It is estimated that over 2,900 people are currently living with dementia in Hull, with approximately 1,800 people formally diagnosed and recorded on GP dementia registers. Both of these figures are expected to increase by approximately 1,000 by 2020.
Dementia is not a natural part of ageing, it is a progressive disease of the brain. The term 'dementia' describes a loss of mental ability associated with the gradual death of brain cells and it affects each individual differently.
Alzheimer's disease accounts for 60 to 80 percent of dementia cases. Vascular dementia, which occurs after a stroke, is the second most common dementia type. There are many other conditions that can cause symptoms of dementia. Some of these are reversible, such as thyroid problems and vitamin deficiencies.
Find out more about types of Dementia here (Opens in a new window)
Being diagnosed with dementia does not mean your life is over. There are lots of things you can do to help you stay independent for as long as possible.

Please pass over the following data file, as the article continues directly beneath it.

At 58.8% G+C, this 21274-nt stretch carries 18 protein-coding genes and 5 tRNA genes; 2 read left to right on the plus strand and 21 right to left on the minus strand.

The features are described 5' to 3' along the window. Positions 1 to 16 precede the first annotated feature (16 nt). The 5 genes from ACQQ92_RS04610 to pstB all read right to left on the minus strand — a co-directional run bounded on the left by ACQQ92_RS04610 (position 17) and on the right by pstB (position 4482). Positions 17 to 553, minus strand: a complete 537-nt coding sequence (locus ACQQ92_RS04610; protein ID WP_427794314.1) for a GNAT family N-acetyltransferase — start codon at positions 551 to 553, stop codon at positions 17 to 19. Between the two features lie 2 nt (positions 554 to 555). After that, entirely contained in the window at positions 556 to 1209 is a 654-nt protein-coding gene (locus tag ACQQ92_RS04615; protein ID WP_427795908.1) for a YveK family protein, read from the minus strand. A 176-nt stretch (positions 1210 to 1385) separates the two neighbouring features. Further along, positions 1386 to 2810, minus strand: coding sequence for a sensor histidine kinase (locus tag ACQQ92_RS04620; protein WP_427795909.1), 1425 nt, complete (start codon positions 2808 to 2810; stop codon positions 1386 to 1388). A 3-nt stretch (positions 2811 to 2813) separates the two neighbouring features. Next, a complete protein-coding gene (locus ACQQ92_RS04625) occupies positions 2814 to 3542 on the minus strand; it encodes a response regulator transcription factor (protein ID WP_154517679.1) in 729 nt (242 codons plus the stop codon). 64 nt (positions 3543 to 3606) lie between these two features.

The Dementia Collaborative
The Dementia Collaborative is a group of organisations from across Hull who work with people living with dementia as well as their carers. Our membership includes health and social care organisations, the voluntary sector and people living with dementia and their carers.
Their goal is to improve the lives of people living with dementia; from the person affected by the disease, to their carers, friends and family members.
Visit the Dementia Roadmap here.
Living with Dementia in Hull booklet
The Living with Dementia in Hull booklet gives a simple breakdown of local dementia support services and is a great source of information for people with dementia, their families and carers.
Download the Hull Dementia collaborative booklet here (PDF, 4Mb)